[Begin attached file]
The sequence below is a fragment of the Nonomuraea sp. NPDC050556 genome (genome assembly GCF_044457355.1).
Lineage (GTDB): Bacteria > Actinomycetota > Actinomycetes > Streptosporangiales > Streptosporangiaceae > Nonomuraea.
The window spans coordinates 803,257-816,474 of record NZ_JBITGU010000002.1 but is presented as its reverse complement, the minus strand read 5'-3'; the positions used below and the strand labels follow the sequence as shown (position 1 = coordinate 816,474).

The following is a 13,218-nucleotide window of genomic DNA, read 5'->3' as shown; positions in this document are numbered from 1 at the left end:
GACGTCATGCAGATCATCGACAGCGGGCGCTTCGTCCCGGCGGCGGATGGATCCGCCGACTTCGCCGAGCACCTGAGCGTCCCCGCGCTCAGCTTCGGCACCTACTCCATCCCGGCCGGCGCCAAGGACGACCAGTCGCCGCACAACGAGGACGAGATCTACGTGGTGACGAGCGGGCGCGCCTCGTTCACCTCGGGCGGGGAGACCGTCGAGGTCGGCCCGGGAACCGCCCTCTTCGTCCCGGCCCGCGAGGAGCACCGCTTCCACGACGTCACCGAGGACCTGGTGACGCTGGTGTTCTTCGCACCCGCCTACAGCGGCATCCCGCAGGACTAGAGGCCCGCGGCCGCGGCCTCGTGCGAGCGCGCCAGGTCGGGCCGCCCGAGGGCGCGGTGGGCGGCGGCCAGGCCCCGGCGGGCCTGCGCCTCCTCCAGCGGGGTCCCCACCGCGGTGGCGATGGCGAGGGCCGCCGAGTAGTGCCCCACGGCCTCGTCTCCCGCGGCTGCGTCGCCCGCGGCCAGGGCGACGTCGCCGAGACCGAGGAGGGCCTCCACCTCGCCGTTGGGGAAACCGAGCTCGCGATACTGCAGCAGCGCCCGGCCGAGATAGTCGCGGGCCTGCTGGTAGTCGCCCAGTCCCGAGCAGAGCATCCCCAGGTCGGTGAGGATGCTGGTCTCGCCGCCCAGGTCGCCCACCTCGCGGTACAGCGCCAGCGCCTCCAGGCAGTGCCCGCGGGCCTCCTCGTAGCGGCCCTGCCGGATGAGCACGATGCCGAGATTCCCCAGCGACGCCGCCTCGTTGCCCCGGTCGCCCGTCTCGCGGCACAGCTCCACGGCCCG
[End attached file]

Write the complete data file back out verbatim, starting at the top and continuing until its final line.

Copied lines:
The sequence below is a fragment of the Nonomuraea sp. NPDC050556 genome (genome assembly GCF_044457355.1).
Lineage (GTDB): Bacteria > Actinomycetota > Actinomycetes > Streptosporangiales > Streptosporangiaceae > Nonomuraea.
The window spans coordinates 803,257-816,474 of record NZ_JBITGU010000002.1 but is presented as its reverse complement, the minus strand read 5'-3'; the positions used below and the strand labels follow the sequence as shown (position 1 = coordinate 816,474).

The following is a 13,218-nucleotide window of genomic DNA, read 5'->3' as shown; positions in this document are numbered from 1 at the left end:
GACGTCATGCAGATCATCGACAGCGGGCGCTTCGTCCCGGCGGCGGATGGATCCGCCGACTTCGCCGAGCACCTGAGCGTCCCCGCGCTCAGCTTCGGCACCTACTCCATCCCGGCCGGCGCCAAGGACGACCAGTCGCCGCACAACGAGGACGAGATCTACGTGGTGACGAGCGGGCGCGCCTCGTTCACCTCGGGCGGGGAGACCGTCGAGGTCGGCCCGGGAACCGCCCTCTTCGTCCCGGCCCGCGAGGAGCACCGCTTCCACGACGTCACCGAGGACCTGGTGACGCTGGTGTTCTTCGCACCCGCCTACAGCGGCATCCCGCAGGACTAGAGGCCCGCGGCCGCGGCCTCGTGCGAGCGCGCCAGGTCGGGCCGCCCGAGGGCGCGGTGGGCGGCGGCCAGGCCCCGGCGGGCCTGCGCCTCCTCCAGCGGGGTCCCCACCGCGGTGGCGATGGCGAGGGCCGCCGAGTAGTGCCCCACGGCCTCGTCTCCCGCGGCTGCGTCGCCCGCGGCCAGGGCGACGTCGCCGAGACCGAGGAGGGCCTCCACCTCGCCGTTGGGGAAACCGAGCTCGCGATACTGCAGCAGCGCCCGGCCGAGATAGTCGCGGGCCTGCTGGTAGTCGCCCAGTCCCGAGCAGAGCATCCCCAGGTCGGTGAGGATGCTGGTCTCGCCGCCCAGGTCGCCCACCTCGCGGTACAGCGCCAGCGCCTCCAGGCAGTGCCCGCGGGCCTCCTCGTAGCGGCCCTGCCGGATGAGCACGATGCCGAGATTCCCCAGCGACGCCGCCTCGTTGCCCCGGTCGCCCGTCTCGCGGCACAGCTCCACGGCCCG